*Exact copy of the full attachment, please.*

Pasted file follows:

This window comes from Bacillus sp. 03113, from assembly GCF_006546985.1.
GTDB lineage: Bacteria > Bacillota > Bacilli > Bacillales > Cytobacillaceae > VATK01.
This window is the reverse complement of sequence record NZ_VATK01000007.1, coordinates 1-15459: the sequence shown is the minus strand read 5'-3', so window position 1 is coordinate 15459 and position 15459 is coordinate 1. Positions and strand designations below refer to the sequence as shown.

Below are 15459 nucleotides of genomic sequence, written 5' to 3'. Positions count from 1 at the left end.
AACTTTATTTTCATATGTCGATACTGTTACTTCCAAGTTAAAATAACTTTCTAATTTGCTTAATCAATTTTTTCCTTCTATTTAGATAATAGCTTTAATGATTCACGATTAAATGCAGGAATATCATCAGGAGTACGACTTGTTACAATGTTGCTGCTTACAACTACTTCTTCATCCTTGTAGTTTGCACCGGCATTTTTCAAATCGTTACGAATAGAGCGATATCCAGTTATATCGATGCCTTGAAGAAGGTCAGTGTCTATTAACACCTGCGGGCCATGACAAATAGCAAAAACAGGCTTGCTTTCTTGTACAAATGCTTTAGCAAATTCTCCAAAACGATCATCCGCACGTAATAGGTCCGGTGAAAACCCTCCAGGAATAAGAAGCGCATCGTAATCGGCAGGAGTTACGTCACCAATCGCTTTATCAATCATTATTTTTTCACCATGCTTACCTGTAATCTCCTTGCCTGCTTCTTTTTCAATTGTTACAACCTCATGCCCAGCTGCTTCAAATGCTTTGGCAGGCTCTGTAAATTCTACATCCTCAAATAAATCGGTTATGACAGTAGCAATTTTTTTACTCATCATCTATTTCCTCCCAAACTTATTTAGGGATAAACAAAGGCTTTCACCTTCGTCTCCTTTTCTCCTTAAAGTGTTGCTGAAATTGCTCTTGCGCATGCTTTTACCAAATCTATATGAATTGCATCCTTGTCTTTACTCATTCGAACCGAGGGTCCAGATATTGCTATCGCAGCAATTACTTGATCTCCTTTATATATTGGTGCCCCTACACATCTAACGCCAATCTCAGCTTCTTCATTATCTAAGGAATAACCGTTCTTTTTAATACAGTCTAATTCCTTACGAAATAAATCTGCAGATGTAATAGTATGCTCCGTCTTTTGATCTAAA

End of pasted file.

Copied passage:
This window comes from Bacillus sp. 03113, from assembly GCF_006546985.1.
GTDB lineage: Bacteria > Bacillota > Bacilli > Bacillales > Cytobacillaceae > VATK01.
This window is the reverse complement of sequence record NZ_VATK01000007.1, coordinates 1-15459: the sequence shown is the minus strand read 5'-3', so window position 1 is coordinate 15459 and position 15459 is coordinate 1. Positions and strand designations below refer to the sequence as shown.

Below are 15459 nucleotides of genomic sequence, written 5' to 3'. Positions count from 1 at the left end.
AACTTTATTTTCATATGTCGATACTGTTACTTCCAAGTTAAAATAACTTTCTAATTTGCTTAATCAATTTTTTCCTTCTATTTAGATAATAGCTTTAATGATTCACGATTAAATGCAGGAATATCATCAGGAGTACGACTTGTTACAATGTTGCTGCTTACAACTACTTCTTCATCCTTGTAGTTTGCACCGGCATTTTTCAAATCGTTACGAATAGAGCGATATCCAGTTATATCGATGCCTTGAAGAAGGTCAGTGTCTATTAACACCTGCGGGCCATGACAAATAGCAAAAACAGGCTTGCTTTCTTGTACAAATGCTTTAGCAAATTCTCCAAAACGATCATCCGCACGTAATAGGTCCGGTGAAAACCCTCCAGGAATAAGAAGCGCATCGTAATCGGCAGGAGTTACGTCACCAATCGCTTTATCAATCATTATTTTTTCACCATGCTTACCTGTAATCTCCTTGCCTGCTTCTTTTTCAATTGTTACAACCTCATGCCCAGCTGCTTCAAATGCTTTGGCAGGCTCTGTAAATTCTACATCCTCAAATAAATCGGTTATGACAGTAGCAATTTTTTTACTCATCATCTATTTCCTCCCAAACTTATTTAGGGATAAACAAAGGCTTTCACCTTCGTCTCCTTTTCTCCTTAAAGTGTTGCTGAAATTGCTCTTGCGCATGCTTTTACCAAATCTATATGAATTGCATCCTTGTCTTTACTCATTCGAACCGAGGGTCCAGATATTGCTATCGCAGCAATTACTTGATCTCCTTTATATATTGGTGCCCCTACACATCTAACGCCAATCTCAGCTTCTTCATTATCTAAGGAATAACCGTTCTTTTTAATACAGTCTAATTCCTTACGAAATAAATCTGCAGATGTAATAGTATGCTCCGTCTTTTGATCTAAA